Christmas on the road usually brings some unique experiences. The sign said Bikers Welcome at Rumors Sports Bar & Grill and was open on Christmas. We were the wrong kind of biker but we went in anyway for a late dinner. As cigarette smoke drifted around in this dive bar we sipped our beers and ate burgers, fries and a Cajun chicken Philly. Ed the manager took great care of us and started a trend of noteworthy southern hospitality. We overheard plenty of conversations and one in particular stood out. A tipsy woman called to her friend to get another shot of Fireball, “Let’s get blackout drunk and make some bad decisions.” she drawled. Smelling of smoke we drove to our nearby North Chatt rental and checked in.
In route to Chattanooga that day, we had Fall Creek Falls State Park to ourselves since it was Christmas Day. Bike bushwhacking, log hopping and tree clearing made for the longest bike ride ever. And, we never saw the falls that we planned the stop around. We had to hike the last half-mile in the dark with a cell phone flashlight. 13 miles took almost five hours around the Upper Loop Trail. We crossed Cane and Meadow Creek several times, removed socks/shoes for one, then once across a swaying rope and plank bridge. We got on/off our bikes about a hundred times. Feeling water-fall jipped, we drove south toward Chattanooga in search of a late dinner hoping something would be open.
The other area Chattanooga trails including Raccoon Mountain were challenging in a different way. Raccoon’s blue and black-labeled trails doled out plenty of rock and root minus the streams. The East Rim overlook provided a cloudy view of Tennessee River’s Moccasin Bend where we scarfed down a sandwich. We continued to Live Wire and a sustained downhill that made us grin. Later in the ride, I lost the will to live after a rock garden section followed by a 3.5 mile climb that took my final reserves. My legs were toast after two days of hike-a-biking. We had earned some food and beverage and perhaps mercifully it rained the next two days.
Everyone will check your ID in the Noog as we pub crawled around as the rain continued. Lunch at the Honest Pint was an important stop. Our helpful and hospitable server Ashley wrote us a list of her favorite watering holes: OddStory Brewing, Hutton & Smith and Chattanooga Brewing, WanderLinger, Heaven & Ale and more. By her list, it appeared that Chattanooga is hoping to become a beer city. We made a point to hit all her suggestions during our stay in the city.
The rain also forced us into being more typical tourists. After being denied entrance to Point Park at Lookout Mountain, due to a government shutdown we moseyed to Ruby Falls. This three-hour experience tested our patience. Only a mere five minutes was spent admiring the indoor, underground waterfall. As it rained outside, we followed a perky tour guide on an excruciatingly long walk through the caverns, jammed in like Tennessee cattle.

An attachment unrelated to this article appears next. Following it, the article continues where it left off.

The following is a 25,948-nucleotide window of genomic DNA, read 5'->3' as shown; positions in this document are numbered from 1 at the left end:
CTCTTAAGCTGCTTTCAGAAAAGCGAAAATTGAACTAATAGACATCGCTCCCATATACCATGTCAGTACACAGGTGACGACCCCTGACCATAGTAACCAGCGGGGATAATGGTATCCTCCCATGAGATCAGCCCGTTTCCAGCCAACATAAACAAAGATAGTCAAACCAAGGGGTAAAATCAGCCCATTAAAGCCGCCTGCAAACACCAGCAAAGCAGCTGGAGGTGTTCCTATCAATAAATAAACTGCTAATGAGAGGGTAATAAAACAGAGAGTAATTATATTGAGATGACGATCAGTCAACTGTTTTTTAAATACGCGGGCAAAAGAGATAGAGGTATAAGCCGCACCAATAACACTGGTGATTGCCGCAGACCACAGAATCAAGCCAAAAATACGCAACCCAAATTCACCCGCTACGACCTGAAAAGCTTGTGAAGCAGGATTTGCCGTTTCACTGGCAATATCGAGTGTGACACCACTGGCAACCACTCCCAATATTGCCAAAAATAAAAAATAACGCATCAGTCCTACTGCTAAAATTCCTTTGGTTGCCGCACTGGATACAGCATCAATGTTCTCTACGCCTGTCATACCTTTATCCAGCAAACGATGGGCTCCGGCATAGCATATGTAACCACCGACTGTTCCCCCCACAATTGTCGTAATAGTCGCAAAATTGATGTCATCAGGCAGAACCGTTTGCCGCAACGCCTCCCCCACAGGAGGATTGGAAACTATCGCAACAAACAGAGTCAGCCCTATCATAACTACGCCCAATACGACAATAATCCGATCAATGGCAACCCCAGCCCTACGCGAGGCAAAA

The soggy conditions kept us off bikes again so we messed around and did some retail therapy at Rock Creek, Suck Creek Cycle, REI and dined on Edley’s BBQ. We also drove to Ellijay, Georgia in the evening to visit my cousin Kevin and Cathy’s 30,000 square foot sky lodge for a quick visit and dinner.
When it is too wet to bike, you hike. Laurel-Snow Recreation Area,north of Chattanooga, had a breathtaking stream of water plunging 80 feet onto the Cumberland Plateau and into Richland Creek. We walked about six miles with the sound of rushing white water in our ears the whole way. The trails remained wet from the rain storm so we splooshed forward and muddied our boots and pant legs. My new Nikon 3400, thanks to Santa Josh, was draped around my neck swinging back and forth in between attempted photos.
Back at the trailhead a seasoned park ranger bent Josh’s ear about the hills, the wildlife and how high the river had been just yesterday. “Good thing y’all weren’t hiking this trail yesterday, not sure you could have made it over the bridge.” We’ve had confirmed sightings of a panther, cougar, black bear and yep, Big Foot. Saw it myself in these hills.” That was not the first time we’d heard the locals talk about the legend of Big Foot roaming around Appalachia foothills.
The wet conditions continued as we made our way north to Michigan. We made a very spontaneous I-75 exit at London, Kentucky in the hopes of catching one more ride. The Daniel Boone Forest did not disappoint nor did the Van Hook Falls. The only mistake was biking vs. hiking. My backside was instantly wet from the rooster tail of water. Add in muddy clay and many stream crossings for a new trip record for total hike-a-biking. The last half mile we leaned the bikes against some rhododendron and hiked to the falls. The creek had turned to a rushing river and the falls plummeted over 50 feet into a bouldered gorge. We hiked in behind the falls in the natural cavern overhang and marveled at how loud water is when smashing on rocks!
We made it back over the 13 stream crossings, the return we skipped removing socks/shoes and just splashed forward swamping everything we had on. We did not make it to midnight for NYE rather crashed at a La Quinta Inn just north of Cincinnati with the sound of rushing water in our ears.
Happy New Year from Team Holmes & Watson.
The Florida Keys hold many natural treasures with a day trip that will give you an introduction to the most fragile ecosystems in the world and many endangered species. This one focuses on the coral reef and mangrove island habitat, which are disappearing fast as development continues to put huge stresses on the limited natural and human resources